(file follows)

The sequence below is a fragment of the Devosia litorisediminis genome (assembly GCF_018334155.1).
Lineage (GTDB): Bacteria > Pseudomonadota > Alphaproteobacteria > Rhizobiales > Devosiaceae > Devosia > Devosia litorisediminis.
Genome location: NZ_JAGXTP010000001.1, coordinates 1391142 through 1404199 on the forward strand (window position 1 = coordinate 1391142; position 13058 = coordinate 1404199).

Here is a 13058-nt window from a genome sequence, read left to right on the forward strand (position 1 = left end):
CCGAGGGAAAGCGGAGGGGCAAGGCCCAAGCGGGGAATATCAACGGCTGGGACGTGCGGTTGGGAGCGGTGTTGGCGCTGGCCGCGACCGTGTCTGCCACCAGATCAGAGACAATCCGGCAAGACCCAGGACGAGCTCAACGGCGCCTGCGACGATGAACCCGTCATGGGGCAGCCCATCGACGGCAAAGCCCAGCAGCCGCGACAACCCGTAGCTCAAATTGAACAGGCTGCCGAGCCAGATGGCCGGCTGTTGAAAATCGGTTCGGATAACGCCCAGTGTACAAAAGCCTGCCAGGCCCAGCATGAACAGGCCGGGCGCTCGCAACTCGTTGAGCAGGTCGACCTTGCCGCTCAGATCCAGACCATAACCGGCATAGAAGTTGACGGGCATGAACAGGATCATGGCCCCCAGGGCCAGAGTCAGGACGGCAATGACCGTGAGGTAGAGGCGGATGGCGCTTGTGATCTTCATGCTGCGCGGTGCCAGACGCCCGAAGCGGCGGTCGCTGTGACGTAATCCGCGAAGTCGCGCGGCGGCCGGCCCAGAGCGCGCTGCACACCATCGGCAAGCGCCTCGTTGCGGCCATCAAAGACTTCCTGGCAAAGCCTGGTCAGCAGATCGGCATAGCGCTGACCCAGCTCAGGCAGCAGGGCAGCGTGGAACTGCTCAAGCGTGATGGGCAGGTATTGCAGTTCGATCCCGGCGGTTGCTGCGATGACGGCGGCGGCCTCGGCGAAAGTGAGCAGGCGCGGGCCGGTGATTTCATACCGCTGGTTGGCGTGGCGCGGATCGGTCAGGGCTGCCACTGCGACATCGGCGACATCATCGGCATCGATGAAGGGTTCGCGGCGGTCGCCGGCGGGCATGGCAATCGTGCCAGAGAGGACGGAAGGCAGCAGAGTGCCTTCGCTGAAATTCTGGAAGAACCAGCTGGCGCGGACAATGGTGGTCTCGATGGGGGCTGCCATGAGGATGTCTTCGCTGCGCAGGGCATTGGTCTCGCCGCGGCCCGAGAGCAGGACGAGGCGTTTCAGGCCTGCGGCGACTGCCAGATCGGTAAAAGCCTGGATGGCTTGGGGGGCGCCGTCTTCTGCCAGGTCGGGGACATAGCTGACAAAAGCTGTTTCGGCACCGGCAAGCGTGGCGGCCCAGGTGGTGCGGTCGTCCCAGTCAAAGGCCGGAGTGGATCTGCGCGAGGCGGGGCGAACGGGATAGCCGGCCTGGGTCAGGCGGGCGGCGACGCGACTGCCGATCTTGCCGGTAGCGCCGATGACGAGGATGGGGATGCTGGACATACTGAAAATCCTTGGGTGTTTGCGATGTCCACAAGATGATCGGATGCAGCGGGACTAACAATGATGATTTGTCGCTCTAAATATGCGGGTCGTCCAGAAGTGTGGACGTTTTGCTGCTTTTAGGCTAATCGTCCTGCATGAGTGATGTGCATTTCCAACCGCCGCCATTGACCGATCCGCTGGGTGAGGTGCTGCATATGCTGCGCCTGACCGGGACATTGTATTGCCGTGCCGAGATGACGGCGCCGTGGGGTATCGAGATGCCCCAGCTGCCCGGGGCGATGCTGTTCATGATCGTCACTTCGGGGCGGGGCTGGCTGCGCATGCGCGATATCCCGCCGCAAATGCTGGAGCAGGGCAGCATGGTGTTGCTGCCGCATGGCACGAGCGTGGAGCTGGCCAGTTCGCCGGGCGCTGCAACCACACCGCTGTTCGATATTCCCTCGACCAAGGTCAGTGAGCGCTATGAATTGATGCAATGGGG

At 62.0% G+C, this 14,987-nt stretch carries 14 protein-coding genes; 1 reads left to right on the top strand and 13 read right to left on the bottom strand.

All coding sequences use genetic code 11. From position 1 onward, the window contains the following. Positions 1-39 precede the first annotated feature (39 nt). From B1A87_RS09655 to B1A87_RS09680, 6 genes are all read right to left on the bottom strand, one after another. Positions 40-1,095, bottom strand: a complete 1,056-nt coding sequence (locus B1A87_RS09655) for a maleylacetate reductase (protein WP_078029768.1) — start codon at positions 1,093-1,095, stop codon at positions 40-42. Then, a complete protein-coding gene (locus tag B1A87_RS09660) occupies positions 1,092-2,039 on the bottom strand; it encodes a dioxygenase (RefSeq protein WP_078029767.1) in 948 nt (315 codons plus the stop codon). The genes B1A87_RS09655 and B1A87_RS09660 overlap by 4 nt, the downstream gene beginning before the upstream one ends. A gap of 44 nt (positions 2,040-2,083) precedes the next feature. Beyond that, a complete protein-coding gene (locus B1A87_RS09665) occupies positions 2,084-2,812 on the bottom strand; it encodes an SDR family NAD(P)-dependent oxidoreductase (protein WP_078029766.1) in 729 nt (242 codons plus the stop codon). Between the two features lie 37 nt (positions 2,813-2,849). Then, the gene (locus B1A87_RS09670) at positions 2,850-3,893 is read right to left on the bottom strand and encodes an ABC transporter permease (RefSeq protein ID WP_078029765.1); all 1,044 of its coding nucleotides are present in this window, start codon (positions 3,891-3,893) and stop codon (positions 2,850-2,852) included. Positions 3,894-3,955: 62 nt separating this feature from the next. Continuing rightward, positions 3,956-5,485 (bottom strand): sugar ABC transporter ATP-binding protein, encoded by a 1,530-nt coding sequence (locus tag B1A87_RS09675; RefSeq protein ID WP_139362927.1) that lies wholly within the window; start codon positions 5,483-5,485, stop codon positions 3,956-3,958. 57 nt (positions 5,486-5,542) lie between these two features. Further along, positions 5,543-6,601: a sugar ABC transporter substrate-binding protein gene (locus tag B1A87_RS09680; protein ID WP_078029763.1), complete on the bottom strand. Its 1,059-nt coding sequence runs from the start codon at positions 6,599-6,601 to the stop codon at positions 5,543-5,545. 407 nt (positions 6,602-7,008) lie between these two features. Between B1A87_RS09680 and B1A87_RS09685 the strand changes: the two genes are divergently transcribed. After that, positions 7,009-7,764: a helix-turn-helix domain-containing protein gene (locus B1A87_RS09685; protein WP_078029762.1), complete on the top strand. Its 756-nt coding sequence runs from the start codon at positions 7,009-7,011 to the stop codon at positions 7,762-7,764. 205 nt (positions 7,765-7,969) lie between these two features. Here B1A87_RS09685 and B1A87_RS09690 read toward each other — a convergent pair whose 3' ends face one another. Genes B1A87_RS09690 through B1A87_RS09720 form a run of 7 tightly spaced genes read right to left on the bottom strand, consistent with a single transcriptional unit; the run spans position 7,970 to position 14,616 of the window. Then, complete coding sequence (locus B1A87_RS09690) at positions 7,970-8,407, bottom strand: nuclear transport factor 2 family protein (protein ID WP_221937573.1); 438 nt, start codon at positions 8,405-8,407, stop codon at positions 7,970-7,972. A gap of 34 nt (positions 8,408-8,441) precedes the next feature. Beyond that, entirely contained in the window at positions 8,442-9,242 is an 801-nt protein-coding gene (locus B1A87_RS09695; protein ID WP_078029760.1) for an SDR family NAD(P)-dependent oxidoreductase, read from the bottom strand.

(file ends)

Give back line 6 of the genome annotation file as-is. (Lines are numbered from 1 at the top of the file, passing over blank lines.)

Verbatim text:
At 62.0% G+C, this 14,987-nt stretch carries 14 protein-coding genes; 1 reads left to right on the top strand and 13 read right to left on the bottom strand.